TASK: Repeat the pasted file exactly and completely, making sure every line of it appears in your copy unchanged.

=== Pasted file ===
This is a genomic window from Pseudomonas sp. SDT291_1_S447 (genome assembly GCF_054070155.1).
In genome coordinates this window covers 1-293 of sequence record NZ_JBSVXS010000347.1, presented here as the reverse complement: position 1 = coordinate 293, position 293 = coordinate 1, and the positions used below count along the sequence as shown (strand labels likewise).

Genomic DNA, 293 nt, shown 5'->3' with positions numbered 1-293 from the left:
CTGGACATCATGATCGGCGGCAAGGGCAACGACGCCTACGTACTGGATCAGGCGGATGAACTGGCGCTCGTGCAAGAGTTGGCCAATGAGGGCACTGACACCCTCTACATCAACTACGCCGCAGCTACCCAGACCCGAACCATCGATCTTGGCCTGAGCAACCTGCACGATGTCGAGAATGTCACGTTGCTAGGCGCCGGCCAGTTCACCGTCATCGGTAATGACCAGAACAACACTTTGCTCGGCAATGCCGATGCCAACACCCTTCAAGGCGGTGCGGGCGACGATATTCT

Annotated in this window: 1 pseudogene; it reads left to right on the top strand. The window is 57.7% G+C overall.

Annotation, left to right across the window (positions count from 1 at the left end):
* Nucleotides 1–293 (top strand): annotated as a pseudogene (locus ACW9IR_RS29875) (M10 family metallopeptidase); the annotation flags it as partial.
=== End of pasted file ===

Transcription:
This is a genomic window from Pseudomonas sp. SDT291_1_S447 (genome assembly GCF_054070155.1).
In genome coordinates this window covers 1-293 of sequence record NZ_JBSVXS010000347.1, presented here as the reverse complement: position 1 = coordinate 293, position 293 = coordinate 1, and the positions used below count along the sequence as shown (strand labels likewise).

Genomic DNA, 293 nt, shown 5'->3' with positions numbered 1-293 from the left:
CTGGACATCATGATCGGCGGCAAGGGCAACGACGCCTACGTACTGGATCAGGCGGATGAACTGGCGCTCGTGCAAGAGTTGGCCAATGAGGGCACTGACACCCTCTACATCAACTACGCCGCAGCTACCCAGACCCGAACCATCGATCTTGGCCTGAGCAACCTGCACGATGTCGAGAATGTCACGTTGCTAGGCGCCGGCCAGTTCACCGTCATCGGTAATGACCAGAACAACACTTTGCTCGGCAATGCCGATGCCAACACCCTTCAAGGCGGTGCGGGCGACGATATTCT

Annotated in this window: 1 pseudogene; it reads left to right on the top strand. The window is 57.7% G+C overall.

Annotation, left to right across the window (positions count from 1 at the left end):
* Nucleotides 1–293 (top strand): annotated as a pseudogene (locus ACW9IR_RS29875) (M10 family metallopeptidase); the annotation flags it as partial.